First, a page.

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Stressed (IPC Phase 2) outcomes likely due to reduced production prospects

  • Remote Monitoring Report
  • Lesotho
  • April 2023
Stressed (IPC Phase 2) outcomes likely due to reduced production prospects

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  • Key Messages
  • Current and Projected Anomalies
  • Projected Outlook through September 2023
  • Seasonal Calendar for a Typical Year
  • Key Messages
    • Across much of the country, access to green harvest, main beans, and potato harvest is improving food security outcomes as households begin to access their own produced food and earn some income from selling beans and potatoes,  thereby supporting Stressed (IPC Phase 2) outcomes. Further improvements are expected in May as households begin to access the main maize and sorghum harvest while accessing income from crop sales. Despite expected below-average production due to reduced cropped area and limited access to seeds and fertilizer, own crop production is expected to last households four to five months.

    • Household access to income is improving as harvesting activities begin, providing labor opportunities to poor households.  Most farmers are harvesting field beans and potatoes in the Lowlands, while summer wheat is being harvested in the highlands. Labor wages for wheat harvesting are near normal. Overall, harvesting labor opportunities are below average due to lower-than-average planted areas, ultimately leading to below-average production. As a result, households are engaged in off-farm livelihood activities like handicrafts making and local brewing. Income-earning opportunities are generally below normal owing to reduced economic and low tourism activities. 

    • Maize market supplies are below average as the main maize and sorghum harvest is yet to start. However, demand for maize has reduced as households access green crops from their fields. Nonetheless, prices of most food commodities remain higher than average. For example, the price of maize meal increased by 16 percent yearly in Maseru while at the same time remaining above the five-year average by 34 percent. The price of wheat flour increased by 16 percent yearly and 49 percent above the five-year average, while sunflower oil prices were 30 percent above the previous year’s prices and 78 percent above the five-year average.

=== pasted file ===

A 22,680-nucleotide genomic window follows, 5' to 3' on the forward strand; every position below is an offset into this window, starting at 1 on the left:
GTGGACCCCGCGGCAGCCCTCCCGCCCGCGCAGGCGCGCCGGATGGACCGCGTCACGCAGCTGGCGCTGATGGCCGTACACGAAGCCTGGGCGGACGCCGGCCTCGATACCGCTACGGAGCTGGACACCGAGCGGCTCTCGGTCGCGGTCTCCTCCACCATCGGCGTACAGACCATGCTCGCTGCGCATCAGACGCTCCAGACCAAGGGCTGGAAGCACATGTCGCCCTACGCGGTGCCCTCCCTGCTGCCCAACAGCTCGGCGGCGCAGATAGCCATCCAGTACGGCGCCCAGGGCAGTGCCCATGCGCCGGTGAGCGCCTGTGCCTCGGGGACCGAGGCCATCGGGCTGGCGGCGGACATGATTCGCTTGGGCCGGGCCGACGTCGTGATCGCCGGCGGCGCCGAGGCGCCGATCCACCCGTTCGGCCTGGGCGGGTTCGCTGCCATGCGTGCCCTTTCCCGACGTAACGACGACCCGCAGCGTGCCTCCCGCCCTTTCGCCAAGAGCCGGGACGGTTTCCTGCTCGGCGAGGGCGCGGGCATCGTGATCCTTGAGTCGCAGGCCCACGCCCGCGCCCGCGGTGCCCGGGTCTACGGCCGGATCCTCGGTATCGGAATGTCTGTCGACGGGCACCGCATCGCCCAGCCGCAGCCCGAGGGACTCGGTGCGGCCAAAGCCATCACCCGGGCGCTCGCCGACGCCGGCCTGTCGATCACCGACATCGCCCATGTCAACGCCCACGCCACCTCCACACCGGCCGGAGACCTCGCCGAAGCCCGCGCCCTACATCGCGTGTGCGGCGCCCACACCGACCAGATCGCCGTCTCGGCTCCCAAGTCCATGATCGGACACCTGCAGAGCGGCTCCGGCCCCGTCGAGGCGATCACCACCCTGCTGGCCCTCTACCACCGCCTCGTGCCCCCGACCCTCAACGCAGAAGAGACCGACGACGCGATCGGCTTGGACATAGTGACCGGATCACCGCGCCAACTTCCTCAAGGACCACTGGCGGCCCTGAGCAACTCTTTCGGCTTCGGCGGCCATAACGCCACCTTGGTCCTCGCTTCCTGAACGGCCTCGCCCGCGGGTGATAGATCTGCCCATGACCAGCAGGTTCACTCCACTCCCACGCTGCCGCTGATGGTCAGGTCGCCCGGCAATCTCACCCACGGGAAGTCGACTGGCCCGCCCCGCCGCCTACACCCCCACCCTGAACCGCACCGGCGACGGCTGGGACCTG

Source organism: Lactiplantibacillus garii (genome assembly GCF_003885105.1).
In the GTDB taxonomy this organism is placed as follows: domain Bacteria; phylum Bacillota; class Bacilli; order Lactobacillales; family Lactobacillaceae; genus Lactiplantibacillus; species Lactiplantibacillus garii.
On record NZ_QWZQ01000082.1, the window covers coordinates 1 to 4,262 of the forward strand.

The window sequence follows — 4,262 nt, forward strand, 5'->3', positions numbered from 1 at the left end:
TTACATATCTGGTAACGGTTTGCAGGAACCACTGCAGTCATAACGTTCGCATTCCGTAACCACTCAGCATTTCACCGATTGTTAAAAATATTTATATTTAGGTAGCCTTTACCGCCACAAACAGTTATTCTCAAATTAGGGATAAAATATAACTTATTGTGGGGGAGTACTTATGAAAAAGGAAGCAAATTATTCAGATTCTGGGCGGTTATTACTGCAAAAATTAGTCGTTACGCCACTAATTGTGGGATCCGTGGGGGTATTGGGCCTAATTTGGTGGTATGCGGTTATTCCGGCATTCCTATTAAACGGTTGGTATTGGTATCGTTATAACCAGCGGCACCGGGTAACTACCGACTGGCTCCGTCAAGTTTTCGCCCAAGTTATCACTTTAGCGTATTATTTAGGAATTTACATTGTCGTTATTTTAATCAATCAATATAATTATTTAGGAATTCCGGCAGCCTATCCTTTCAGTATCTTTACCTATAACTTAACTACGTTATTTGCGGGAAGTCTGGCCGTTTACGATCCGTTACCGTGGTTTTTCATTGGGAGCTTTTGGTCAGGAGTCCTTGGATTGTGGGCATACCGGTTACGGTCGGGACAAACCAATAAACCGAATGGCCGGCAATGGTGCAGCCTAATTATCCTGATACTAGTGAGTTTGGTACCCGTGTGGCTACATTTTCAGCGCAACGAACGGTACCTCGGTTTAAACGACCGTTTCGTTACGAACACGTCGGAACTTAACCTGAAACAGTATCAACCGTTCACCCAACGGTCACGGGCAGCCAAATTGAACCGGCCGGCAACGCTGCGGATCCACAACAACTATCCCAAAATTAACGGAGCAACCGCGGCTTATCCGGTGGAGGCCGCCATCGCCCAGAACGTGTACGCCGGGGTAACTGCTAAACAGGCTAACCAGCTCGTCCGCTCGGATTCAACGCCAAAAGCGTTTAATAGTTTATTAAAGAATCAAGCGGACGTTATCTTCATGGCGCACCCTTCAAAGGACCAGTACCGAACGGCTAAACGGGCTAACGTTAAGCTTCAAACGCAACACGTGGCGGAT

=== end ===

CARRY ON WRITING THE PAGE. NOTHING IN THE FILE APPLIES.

Current and Projected Anomalies
    ZoneCurrent AnomaliesProjected Anomalies
    National
    • Income from migration labor (remittances) has improved as more people migrate to South Africa for labor. However, overall income from remittances is below normal due to reduced opportunities in other sectors as the country is still recovering from the impact of COVID-19 and increased hostilities for foreigners by the locals.
    • Overall, the 2023 harvest is expected to be relatively below average due to reductions in cropped areas and limited access to seeds and fertilizer. As a result, income from harvesting labor from May to July will likely be lower than normal, given the expected below-average production.
    National
    • Annual inflation increased from 6.9 percent in January to 7.4 percent in February. This increase was largely driven by the rise in food prices and transportation costs. The increasing prices are reducing households purchasing power and household disposable income.
    • Food prices will likely be significantly above average given below-average production and high cost of production. Despite lower-than-normal local production, markets will be well supplied with stocks imported from South Africa. As a result, high import and transportation costs will contribute to keeping food prices above average. 

     


    Projected Outlook through September 2023

    With the conclusion of the 2022/23 rainy season in March, average to above-average rainfall was recorded across the country. However, despite this favorable rainfall, the area planted for crops remained below average due to high seeds and fertilizer costs as well as the cost of the factors of production, like the cost of hiring farming equipment. Therefore, overall production is expected to be below average, given the reduction in the cropped area.